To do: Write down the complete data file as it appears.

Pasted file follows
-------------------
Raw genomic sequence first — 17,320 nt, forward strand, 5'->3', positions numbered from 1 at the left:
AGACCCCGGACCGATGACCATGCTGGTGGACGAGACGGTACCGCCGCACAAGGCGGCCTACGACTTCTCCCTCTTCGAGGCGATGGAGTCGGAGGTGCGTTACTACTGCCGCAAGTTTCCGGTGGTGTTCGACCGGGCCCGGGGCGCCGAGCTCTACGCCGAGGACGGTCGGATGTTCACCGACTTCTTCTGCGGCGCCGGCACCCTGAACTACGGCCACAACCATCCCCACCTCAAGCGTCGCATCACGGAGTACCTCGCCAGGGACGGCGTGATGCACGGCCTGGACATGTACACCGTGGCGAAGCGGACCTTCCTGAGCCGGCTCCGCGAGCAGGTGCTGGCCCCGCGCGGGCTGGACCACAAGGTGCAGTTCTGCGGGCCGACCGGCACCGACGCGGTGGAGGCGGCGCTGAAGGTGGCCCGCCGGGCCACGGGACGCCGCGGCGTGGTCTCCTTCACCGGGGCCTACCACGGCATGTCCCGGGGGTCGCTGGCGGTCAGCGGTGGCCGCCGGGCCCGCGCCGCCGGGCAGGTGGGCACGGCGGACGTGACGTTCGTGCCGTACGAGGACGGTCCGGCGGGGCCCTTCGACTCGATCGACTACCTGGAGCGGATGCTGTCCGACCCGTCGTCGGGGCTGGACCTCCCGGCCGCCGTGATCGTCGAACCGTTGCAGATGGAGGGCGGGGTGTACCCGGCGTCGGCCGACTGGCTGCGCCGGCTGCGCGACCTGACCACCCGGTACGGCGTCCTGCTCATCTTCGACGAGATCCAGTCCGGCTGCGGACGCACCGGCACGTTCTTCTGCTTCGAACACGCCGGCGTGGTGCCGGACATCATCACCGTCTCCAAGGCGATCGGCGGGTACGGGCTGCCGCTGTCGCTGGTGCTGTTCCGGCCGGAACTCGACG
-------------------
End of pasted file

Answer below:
Raw genomic sequence first — 17,320 nt, forward strand, 5'->3', positions numbered from 1 at the left:
AGACCCCGGACCGATGACCATGCTGGTGGACGAGACGGTACCGCCGCACAAGGCGGCCTACGACTTCTCCCTCTTCGAGGCGATGGAGTCGGAGGTGCGTTACTACTGCCGCAAGTTTCCGGTGGTGTTCGACCGGGCCCGGGGCGCCGAGCTCTACGCCGAGGACGGTCGGATGTTCACCGACTTCTTCTGCGGCGCCGGCACCCTGAACTACGGCCACAACCATCCCCACCTCAAGCGTCGCATCACGGAGTACCTCGCCAGGGACGGCGTGATGCACGGCCTGGACATGTACACCGTGGCGAAGCGGACCTTCCTGAGCCGGCTCCGCGAGCAGGTGCTGGCCCCGCGCGGGCTGGACCACAAGGTGCAGTTCTGCGGGCCGACCGGCACCGACGCGGTGGAGGCGGCGCTGAAGGTGGCCCGCCGGGCCACGGGACGCCGCGGCGTGGTCTCCTTCACCGGGGCCTACCACGGCATGTCCCGGGGGTCGCTGGCGGTCAGCGGTGGCCGCCGGGCCCGCGCCGCCGGGCAGGTGGGCACGGCGGACGTGACGTTCGTGCCGTACGAGGACGGTCCGGCGGGGCCCTTCGACTCGATCGACTACCTGGAGCGGATGCTGTCCGACCCGTCGTCGGGGCTGGACCTCCCGGCCGCCGTGATCGTCGAACCGTTGCAGATGGAGGGCGGGGTGTACCCGGCGTCGGCCGACTGGCTGCGCCGGCTGCGCGACCTGACCACCCGGTACGGCGTCCTGCTCATCTTCGACGAGATCCAGTCCGGCTGCGGACGCACCGGCACGTTCTTCTGCTTCGAACACGCCGGCGTGGTGCCGGACATCATCACCGTCTCCAAGGCGATCGGCGGGTACGGGCTGCCGCTGTCGCTGGTGCTGTTCCGGCCGGAACTCGACG